An original translation by Egri Nök
Austria resolves tough asylum law
The Austrian parliament has tightened asylum rules drastically. On Wednesday, the parliament in Vienna adopted an amendment that allows emergency regulations. Austria may proclaim a “state of emergency” in the refugee crisis in the future. As a result, protection seekers might get little chance at all of seeking asylum.
This is the consequence of an amendment to the asylum law, which a large majority of the Austrian Parliament voted for on Wednesday.
The “state of emergency” is defined as a threat to public order and internal security. Such a decision by the government will have to be approved by Parliament. In this case, applications for asylum seekers will only be accepted from certain refugees. This includes people who have close relatives in Austria, unaccompanied minors, and women with small children. Everyone else would have to return to neighbouring countries.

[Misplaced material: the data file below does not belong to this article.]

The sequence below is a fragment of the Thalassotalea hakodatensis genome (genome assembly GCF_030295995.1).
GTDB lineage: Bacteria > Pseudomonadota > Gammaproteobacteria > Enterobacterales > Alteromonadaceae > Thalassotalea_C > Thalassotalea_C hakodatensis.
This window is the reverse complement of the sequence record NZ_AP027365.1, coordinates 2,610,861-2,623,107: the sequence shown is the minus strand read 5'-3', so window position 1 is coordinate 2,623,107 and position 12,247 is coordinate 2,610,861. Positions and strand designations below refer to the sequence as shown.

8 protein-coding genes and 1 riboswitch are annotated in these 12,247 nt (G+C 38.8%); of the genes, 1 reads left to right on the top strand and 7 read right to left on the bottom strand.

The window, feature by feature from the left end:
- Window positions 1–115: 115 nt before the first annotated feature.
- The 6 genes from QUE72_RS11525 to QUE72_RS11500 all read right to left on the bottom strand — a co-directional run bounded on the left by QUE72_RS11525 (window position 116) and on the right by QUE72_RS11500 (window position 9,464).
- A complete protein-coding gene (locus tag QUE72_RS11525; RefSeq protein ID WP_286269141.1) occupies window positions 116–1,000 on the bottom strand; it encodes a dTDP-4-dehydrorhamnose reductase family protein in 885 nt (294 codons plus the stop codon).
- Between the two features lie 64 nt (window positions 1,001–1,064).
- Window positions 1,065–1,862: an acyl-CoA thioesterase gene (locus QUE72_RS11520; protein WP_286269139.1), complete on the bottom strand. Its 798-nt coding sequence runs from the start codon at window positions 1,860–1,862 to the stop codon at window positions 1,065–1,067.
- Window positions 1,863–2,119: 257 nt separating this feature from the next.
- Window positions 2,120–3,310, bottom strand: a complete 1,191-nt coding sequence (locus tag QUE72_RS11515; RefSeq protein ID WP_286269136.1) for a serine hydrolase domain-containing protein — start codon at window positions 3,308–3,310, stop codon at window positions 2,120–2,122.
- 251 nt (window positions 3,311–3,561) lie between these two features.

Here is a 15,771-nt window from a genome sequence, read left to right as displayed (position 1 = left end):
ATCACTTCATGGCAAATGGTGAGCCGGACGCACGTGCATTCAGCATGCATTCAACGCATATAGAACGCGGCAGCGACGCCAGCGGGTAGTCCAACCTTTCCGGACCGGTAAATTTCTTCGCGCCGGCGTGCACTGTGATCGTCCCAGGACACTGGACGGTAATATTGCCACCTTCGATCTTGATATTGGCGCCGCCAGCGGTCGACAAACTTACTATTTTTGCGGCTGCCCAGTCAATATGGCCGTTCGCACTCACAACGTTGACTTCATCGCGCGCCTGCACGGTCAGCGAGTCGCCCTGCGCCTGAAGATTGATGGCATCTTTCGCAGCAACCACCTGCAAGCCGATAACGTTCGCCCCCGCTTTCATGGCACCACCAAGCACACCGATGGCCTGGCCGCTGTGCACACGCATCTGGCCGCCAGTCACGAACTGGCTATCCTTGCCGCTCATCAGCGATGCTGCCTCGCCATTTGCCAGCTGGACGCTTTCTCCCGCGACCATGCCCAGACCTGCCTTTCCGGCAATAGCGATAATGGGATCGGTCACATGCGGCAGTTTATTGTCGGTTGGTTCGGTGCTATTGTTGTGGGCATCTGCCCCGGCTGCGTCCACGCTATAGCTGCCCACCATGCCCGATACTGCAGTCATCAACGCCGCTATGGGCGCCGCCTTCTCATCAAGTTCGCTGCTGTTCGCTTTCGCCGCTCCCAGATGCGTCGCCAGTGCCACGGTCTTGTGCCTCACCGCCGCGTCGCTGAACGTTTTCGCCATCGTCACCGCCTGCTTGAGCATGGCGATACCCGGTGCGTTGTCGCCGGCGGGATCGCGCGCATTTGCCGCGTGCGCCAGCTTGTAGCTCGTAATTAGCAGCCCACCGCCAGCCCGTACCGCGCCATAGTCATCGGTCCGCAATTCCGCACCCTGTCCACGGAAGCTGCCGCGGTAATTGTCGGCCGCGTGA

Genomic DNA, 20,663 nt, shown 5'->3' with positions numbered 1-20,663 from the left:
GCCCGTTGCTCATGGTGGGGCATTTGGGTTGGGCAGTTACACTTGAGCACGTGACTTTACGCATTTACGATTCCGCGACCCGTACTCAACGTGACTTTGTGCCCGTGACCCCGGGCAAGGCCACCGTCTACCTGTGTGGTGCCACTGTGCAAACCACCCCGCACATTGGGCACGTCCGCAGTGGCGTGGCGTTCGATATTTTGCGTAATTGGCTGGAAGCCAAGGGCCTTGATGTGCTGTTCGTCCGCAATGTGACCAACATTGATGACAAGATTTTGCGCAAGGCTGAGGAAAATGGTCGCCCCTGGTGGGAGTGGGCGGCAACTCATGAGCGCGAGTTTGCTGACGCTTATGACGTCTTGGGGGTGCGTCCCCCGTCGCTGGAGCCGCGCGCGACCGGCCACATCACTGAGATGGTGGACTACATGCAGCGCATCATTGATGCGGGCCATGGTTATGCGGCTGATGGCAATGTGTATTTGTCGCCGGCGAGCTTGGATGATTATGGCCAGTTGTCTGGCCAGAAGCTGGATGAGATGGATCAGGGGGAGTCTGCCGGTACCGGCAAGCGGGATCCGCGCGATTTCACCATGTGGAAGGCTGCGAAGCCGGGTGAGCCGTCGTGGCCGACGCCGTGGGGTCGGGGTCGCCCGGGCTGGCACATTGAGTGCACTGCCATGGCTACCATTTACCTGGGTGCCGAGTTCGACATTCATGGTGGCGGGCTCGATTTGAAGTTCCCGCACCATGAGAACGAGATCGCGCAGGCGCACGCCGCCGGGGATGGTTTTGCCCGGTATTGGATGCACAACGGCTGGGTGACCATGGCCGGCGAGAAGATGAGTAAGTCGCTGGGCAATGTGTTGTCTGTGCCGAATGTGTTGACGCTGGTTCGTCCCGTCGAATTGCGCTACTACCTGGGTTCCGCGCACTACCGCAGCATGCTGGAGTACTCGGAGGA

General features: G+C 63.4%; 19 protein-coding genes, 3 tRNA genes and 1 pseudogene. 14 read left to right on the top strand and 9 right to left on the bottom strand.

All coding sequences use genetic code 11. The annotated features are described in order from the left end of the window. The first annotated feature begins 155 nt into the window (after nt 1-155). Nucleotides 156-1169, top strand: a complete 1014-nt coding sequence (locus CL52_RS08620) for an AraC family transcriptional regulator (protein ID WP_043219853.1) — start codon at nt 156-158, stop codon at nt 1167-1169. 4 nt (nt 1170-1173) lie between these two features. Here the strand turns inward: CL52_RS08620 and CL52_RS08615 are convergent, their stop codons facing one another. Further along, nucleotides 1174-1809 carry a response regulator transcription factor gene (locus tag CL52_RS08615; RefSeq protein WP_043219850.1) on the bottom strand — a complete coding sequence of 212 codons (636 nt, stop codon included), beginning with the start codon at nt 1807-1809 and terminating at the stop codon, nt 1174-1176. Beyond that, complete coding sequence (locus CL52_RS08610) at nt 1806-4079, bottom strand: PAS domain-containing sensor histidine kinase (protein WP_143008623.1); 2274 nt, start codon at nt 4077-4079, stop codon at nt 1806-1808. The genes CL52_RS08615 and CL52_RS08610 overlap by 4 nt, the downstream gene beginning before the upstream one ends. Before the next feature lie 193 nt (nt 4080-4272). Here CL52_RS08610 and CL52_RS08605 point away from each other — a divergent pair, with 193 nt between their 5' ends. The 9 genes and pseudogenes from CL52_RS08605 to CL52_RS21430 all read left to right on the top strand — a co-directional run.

An “emergency” will initially be limited to six months, but may be extended for up to two years.
With this amendment, Austria gave itself one of the toughest asylum laws in the EU. The possibility of denying the refugees’ applications for asylum at the border exists otherwise only in Hungary.
The Greens sharply criticized the amendment. “The right of asylum is completely undermined,” said Green Party leader Eva Glawischnig. The law would be eroded. Interior Minister Wolfgang Sobotka (ÖVP) justified the step. “The capacity limit is oriented towards Austrians,” said Sobotka. Many organizations, such as the UN refugee agency UNHCR, the Ludwig Boltzmann Institute of Human Rights, and the Catholic Bishops’ Conference, have spoken out against the legislative package. For the right-wing FPÖ on the other hand, the measures do not go far enough.